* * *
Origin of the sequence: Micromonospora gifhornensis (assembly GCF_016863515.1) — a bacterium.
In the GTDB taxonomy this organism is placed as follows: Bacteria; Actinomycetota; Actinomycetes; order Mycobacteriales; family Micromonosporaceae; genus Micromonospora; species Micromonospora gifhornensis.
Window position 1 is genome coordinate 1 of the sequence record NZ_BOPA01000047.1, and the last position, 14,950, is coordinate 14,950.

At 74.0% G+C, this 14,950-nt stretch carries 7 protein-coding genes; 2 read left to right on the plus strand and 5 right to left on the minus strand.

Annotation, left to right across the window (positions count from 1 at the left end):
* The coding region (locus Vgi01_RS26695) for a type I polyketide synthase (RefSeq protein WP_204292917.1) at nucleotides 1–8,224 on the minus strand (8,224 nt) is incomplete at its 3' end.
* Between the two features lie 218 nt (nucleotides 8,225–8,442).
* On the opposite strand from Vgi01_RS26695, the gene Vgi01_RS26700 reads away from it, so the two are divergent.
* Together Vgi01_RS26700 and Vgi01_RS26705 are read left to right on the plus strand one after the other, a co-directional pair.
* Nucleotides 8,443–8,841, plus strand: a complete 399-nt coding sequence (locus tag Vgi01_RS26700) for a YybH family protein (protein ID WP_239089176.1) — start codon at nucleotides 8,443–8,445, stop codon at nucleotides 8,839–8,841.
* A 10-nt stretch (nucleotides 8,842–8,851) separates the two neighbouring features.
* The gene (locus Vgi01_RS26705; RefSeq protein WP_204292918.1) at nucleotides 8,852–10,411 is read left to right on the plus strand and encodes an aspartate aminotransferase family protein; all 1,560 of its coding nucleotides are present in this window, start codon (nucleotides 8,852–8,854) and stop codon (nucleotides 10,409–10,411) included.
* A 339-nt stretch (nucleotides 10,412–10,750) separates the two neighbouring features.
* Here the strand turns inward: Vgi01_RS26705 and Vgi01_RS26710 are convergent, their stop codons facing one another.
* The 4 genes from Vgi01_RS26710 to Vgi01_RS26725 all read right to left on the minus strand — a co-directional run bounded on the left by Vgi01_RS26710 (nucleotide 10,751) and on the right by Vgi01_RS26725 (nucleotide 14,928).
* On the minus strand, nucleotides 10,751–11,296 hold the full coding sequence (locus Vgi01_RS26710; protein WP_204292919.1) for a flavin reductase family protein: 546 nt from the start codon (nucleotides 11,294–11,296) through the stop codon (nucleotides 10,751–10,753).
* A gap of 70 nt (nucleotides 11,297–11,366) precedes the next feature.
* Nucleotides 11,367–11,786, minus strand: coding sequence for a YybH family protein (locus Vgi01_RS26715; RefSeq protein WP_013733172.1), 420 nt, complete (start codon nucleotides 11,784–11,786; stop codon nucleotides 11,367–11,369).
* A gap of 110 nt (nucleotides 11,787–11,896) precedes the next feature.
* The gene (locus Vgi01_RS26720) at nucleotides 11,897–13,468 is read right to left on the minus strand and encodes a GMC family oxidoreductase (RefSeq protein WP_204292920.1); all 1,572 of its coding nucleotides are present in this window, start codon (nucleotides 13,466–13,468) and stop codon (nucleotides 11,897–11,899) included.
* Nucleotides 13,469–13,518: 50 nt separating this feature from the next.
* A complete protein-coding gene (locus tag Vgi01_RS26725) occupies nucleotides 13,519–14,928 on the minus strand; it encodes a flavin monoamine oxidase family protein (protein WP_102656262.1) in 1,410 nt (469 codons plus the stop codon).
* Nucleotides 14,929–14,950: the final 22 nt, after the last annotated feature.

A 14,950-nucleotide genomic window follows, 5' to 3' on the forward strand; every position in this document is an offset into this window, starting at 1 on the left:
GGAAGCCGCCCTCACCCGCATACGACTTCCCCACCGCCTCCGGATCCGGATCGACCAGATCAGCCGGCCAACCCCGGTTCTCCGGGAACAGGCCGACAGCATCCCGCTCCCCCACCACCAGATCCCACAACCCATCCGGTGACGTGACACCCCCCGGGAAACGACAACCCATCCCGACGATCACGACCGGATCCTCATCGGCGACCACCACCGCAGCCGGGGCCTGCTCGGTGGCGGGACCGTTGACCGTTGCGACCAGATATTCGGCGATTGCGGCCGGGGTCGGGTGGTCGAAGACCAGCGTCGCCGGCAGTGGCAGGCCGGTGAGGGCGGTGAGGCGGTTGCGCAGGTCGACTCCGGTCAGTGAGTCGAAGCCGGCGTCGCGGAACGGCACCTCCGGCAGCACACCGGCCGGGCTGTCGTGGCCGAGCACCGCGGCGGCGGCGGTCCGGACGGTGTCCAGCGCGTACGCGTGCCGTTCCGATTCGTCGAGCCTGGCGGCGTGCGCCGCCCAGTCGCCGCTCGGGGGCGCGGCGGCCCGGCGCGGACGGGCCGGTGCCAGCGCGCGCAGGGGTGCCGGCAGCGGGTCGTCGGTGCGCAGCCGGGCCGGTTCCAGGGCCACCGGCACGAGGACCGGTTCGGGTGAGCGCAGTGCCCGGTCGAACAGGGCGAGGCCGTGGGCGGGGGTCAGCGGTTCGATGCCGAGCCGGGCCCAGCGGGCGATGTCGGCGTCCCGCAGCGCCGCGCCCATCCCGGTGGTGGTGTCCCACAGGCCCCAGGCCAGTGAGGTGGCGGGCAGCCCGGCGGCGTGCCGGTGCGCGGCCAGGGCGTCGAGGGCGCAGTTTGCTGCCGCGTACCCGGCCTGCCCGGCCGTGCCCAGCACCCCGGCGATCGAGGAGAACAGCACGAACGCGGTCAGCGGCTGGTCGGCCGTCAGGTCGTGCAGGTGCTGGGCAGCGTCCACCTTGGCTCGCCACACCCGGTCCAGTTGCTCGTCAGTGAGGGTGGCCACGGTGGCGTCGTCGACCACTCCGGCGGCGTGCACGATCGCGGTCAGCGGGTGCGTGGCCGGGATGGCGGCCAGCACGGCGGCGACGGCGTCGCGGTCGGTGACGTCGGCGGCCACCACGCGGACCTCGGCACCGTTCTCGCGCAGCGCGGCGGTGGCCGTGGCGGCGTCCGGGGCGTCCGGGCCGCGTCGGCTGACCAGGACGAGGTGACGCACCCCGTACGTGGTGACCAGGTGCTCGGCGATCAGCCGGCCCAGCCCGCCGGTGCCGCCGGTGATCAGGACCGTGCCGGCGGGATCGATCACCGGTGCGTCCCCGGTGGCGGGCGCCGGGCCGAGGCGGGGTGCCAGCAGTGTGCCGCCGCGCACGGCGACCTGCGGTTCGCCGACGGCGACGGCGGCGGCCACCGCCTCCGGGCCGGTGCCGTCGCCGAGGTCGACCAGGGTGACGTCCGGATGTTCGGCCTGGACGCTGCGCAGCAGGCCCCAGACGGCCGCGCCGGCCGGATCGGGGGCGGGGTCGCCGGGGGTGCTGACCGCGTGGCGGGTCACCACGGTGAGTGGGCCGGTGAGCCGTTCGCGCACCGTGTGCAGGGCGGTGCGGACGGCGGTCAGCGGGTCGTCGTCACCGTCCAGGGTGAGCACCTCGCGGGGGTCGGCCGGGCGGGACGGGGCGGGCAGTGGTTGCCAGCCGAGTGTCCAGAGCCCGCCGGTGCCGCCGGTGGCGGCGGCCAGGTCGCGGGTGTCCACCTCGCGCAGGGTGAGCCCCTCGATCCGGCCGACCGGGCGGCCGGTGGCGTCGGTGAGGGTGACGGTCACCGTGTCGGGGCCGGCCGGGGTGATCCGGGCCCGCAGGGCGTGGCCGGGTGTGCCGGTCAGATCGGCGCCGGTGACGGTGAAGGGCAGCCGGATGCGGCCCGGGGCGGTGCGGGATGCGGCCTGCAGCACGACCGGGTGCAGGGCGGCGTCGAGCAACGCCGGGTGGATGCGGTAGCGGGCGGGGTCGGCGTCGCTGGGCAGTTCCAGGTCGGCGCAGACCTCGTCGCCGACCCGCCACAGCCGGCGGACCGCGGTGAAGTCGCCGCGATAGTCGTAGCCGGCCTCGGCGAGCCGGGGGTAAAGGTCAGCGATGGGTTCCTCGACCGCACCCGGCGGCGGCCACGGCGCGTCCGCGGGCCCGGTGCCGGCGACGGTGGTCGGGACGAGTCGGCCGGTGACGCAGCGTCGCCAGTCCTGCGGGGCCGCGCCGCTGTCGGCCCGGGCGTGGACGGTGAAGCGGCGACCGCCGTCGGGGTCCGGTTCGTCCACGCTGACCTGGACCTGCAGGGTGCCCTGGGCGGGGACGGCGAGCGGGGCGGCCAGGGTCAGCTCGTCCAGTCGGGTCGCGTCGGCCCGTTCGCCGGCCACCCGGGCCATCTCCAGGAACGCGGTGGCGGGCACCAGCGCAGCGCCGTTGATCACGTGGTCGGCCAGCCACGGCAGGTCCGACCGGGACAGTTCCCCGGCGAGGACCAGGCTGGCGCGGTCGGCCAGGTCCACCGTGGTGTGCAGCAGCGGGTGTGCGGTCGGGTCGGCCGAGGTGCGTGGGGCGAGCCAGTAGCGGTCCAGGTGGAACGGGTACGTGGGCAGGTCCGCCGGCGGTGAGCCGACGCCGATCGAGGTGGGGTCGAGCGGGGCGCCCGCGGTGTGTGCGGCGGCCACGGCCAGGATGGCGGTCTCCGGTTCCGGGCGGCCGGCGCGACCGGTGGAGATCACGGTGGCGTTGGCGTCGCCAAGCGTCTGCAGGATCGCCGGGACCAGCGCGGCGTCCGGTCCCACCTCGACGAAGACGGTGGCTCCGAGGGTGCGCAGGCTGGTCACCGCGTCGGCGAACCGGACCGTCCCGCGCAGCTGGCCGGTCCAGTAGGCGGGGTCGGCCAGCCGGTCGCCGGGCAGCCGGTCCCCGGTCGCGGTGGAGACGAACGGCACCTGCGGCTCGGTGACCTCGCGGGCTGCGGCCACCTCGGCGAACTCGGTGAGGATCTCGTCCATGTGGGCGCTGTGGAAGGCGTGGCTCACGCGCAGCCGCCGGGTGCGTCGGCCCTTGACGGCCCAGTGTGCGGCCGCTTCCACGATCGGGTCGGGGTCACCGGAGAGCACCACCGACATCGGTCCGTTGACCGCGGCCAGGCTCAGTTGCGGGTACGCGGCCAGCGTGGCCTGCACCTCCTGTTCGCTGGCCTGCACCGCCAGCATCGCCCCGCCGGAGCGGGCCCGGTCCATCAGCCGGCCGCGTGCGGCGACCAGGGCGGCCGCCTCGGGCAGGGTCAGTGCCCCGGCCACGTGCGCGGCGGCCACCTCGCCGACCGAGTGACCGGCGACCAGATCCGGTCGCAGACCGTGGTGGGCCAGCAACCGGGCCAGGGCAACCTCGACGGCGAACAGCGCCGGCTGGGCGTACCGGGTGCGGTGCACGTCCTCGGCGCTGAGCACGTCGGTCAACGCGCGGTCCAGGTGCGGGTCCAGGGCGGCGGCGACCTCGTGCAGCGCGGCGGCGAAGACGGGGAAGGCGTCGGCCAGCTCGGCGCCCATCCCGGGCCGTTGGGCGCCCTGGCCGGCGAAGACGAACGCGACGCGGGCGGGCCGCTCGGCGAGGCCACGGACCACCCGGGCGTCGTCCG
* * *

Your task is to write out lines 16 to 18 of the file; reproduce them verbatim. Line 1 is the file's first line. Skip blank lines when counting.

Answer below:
* On the minus strand, nucleotides 10,751–11,296 hold the full coding sequence (locus Vgi01_RS26710; protein WP_204292919.1) for a flavin reductase family protein: 546 nt from the start codon (nucleotides 11,294–11,296) through the stop codon (nucleotides 10,751–10,753).
* A gap of 70 nt (nucleotides 11,297–11,366) precedes the next feature.
* Nucleotides 11,367–11,786, minus strand: coding sequence for a YybH family protein (locus Vgi01_RS26715; RefSeq protein WP_013733172.1), 420 nt, complete (start codon nucleotides 11,784–11,786; stop codon nucleotides 11,367–11,369).